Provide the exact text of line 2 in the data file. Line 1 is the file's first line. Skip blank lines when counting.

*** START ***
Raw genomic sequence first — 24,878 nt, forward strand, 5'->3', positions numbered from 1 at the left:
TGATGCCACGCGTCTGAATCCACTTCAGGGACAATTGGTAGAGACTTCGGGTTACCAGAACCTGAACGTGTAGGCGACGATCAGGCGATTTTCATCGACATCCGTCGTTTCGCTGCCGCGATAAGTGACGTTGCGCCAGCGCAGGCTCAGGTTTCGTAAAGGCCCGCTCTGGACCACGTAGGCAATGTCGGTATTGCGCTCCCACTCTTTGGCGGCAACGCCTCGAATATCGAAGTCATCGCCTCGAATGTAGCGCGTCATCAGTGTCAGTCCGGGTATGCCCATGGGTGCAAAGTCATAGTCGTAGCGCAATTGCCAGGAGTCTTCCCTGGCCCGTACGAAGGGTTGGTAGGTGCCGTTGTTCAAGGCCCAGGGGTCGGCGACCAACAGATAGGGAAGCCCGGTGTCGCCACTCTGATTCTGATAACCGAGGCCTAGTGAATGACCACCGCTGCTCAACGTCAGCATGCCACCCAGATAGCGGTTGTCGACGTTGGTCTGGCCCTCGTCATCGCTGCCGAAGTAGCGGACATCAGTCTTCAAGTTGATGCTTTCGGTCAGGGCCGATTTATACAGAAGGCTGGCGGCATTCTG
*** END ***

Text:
TGATGCCACGCGTCTGAATCCACTTCAGGGACAATTGGTAGAGACTTCGGGTTACCAGAACCTGAACGTGTAGGCGACGATCAGGCGATTTTCATCGACATCCGTCGTTTCGCTGCCGCGATAAGTGACGTTGCGCCAGCGCAGGCTCAGGTTTCGTAAAGGCCCGCTCTGGACCACGTAGGCAATGTCGGTATTGCGCTCCCACTCTTTGGCGGCAACGCCTCGAATATCGAAGTCATCGCCTCGAATGTAGCGCGTCATCAGTGTCAGTCCGGGTATGCCCATGGGTGCAAAGTCATAGTCGTAGCGCAATTGCCAGGAGTCTTCCCTGGCCCGTACGAAGGGTTGGTAGGTGCCGTTGTTCAAGGCCCAGGGGTCGGCGACCAACAGATAGGGAAGCCCGGTGTCGCCACTCTGATTCTGATAACCGAGGCCTAGTGAATGACCACCGCTGCTCAACGTCAGCATGCCACCCAGATAGCGGTTGTCGACGTTGGTCTGGCCCTCGTCATCGCTGCCGAAGTAGCGGACATCAGTCTTCAAGTTGATGCTTTCGGTCAGGGCCGATTTATACAGAAGGCTGGCGGCATTCTG